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Copyright Infringement Hinges on Substantial Similarity

 

 

Copyright law protects not ideas, but the form in which ideas are expressed. Thus, a copyright owner may control the reproduction of the original expression in a copyrighted work, such as a book, but cannot monopolize the concept or process expressed in the work.

 

In Canada, unauthorized reproduction of any substantial part of an original work may constitute an infringement of copyright in that work.

 

Canadian case law has defined reproduction to mean copying, which is the act of producing additional or new copies of the work in any material form. Reproduction can be established by direct proof of copying, or can be inferred from access to the copyright work and substantial similarity between the allegedly infringing work and the copyright work. However, an inference of copying can be rebutted by proof of independent creation. In other words, there is no copyright infringement if a work was created entirely independently.

 

Whether a part of a work is “substantial” shall not be measured only by the quantity of matter reproduced from a copyrighted work, even though that may be a significant factor. What is more important is the nature or quality of matter reproduced. Although it may be useful to compare components of each work, the overriding requirement for infringement is substantial similarity of the works as a whole and substantial similarity in the modes of expression.

 

A substantial part of a work is a flexible notion. It is a matter of fact and degree … What constitutes a substantial part is determined in relation to the originality of the work that warrants the protection of the Copyright Act. As a general proposition, a substantial part of a work is a part of the work that represents a substantial portion of the author’s skill and judgment expressed therein.

 

The law is settled that a computer program is protected by copyright at the source code and object code level.

 

However, questions remain as to whether copyright may extend to protect other components of the computer program, such as the structure, sequence or organization of the program, the user interface, application programming interface (API) and the functionality of the program.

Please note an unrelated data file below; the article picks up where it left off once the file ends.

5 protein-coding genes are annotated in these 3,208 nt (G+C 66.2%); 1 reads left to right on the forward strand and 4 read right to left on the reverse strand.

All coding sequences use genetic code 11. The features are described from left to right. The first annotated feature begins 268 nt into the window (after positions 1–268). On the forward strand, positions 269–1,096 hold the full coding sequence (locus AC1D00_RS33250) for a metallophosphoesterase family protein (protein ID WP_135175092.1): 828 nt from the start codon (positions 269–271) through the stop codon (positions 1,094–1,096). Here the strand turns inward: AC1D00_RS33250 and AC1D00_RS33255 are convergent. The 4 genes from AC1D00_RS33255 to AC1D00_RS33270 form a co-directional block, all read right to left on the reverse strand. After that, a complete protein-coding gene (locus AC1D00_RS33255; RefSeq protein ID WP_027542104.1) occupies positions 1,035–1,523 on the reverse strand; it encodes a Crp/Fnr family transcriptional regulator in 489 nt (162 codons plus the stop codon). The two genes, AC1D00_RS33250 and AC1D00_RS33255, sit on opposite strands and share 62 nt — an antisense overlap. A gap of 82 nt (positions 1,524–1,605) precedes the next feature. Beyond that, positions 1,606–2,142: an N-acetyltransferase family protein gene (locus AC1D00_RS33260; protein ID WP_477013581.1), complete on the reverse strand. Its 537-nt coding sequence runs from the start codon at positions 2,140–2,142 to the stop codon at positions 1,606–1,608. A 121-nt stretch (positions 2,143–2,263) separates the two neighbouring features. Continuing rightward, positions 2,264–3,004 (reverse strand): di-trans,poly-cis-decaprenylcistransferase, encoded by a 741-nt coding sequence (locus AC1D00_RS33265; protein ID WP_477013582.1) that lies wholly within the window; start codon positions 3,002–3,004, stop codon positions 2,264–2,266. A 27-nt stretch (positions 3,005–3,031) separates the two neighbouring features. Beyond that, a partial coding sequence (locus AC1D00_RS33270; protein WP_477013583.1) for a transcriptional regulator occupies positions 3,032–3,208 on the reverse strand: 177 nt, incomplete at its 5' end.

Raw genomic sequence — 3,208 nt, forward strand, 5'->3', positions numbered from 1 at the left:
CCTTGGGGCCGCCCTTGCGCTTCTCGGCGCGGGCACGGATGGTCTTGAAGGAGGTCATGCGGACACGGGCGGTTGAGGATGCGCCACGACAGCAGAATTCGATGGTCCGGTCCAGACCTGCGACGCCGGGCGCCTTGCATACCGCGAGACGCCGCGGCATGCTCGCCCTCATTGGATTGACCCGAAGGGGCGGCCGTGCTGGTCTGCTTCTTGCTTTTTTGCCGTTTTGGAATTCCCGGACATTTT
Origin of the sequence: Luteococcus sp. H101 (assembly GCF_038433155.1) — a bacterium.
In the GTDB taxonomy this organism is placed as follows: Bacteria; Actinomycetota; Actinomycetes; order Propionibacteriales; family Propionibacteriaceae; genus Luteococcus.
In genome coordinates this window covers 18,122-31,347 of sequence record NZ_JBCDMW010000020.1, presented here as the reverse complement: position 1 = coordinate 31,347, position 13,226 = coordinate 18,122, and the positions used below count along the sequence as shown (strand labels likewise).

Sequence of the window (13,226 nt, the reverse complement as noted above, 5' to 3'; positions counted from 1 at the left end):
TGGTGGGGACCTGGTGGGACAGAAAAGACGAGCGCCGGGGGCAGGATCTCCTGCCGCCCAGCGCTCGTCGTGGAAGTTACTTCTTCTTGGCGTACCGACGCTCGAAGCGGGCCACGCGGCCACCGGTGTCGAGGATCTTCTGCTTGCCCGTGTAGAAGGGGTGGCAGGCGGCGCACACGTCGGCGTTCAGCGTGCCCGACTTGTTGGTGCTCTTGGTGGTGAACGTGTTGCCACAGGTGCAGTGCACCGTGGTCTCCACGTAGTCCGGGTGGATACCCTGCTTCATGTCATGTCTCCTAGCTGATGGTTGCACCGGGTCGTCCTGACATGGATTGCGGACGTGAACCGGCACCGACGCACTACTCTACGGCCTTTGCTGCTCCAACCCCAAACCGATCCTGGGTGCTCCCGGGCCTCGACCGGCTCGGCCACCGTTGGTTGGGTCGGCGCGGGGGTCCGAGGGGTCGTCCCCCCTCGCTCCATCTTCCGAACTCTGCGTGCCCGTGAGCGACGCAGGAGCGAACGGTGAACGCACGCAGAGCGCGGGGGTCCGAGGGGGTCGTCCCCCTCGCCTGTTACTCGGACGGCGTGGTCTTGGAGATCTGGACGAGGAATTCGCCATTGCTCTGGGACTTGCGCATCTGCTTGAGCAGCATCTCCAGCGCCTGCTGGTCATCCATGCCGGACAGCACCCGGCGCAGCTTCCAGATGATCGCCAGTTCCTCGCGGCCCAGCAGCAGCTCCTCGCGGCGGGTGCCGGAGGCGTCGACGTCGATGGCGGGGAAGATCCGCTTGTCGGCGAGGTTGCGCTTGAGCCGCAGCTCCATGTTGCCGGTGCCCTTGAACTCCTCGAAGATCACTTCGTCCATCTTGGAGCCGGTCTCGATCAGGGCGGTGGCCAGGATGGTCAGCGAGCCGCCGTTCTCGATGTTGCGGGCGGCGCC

The answers to these questions may very well depend on whether a particular component of a program qualifies as an expression of an idea, or the idea itself, in light of the over-all arrangement of the computer program.

 

 

Patent Infringement by Sale of Unassembled Parts

Patent Infringement by Sale of Unassembled Parts

assembled wrench by Creative Tools licensed under CC BY 2.0

 

 

In Canada, the case law has defined patent infringement as any act that interferes with the full enjoyment of a patent owner’s exclusive rights of making, using, and vending its patented invention.

 

Where the patented invention is an assembly of well-known parts, Canadian courts have broadly interpreted the scope of the patent owner’s exclusive rights.

 

For example, signing in Canada an agreement to make and sell an allegedly infringing product may amount to infringement in Canada even if the product has not been manufactured at the time of the agreement. In other words, “vending” includes an actual sale, where the property in the goods is transferred from the seller to the buyer, as well as an agreement to sell.

 

In addition, a supplier may not avoid infringement liability by selling unassembled parts of a patented invention, where the only purpose for buying the unassembled parts is to assemble them into the patented invention.

 

Further, “making” a patented invention includes making all of the parts that are later sufficiently assembled to test the fitting of the parts. Thus, a manufacturer cannot avoid infringement liability by separating an infringing product for exporting outside Canada after the testing of the completed assembly have occurred in Canada.

 

With respect to “use”, Canadian courts have broadly held that infringement through “use” applies to patented products and processes, and may also extend to their output where the patented invention plays an important role in producing the output.

 

“It is no bar to a finding of infringement that the patented object or process is a part of or composes a broader unpatented structure or process, provided the patented invention is significant or important to the defendant’s activities that involve the unpatented structure.”

 

What is not always clear from case law, however, is whether making and exporting unpatented devices for practising abroad a Canadian patented method would constitute infringement in Canada.

 

In such context, it may be necessary to determine whether a physical device or apparatus can be a “part” of a claimed method, which generally comprises steps for performing the method and not the physical devices used in performing the method. It may also call for an analysis of whether there is a “making” of the claimed method by supplying devices for performing the method, and whether a sale of those devices is a “vending” of the method.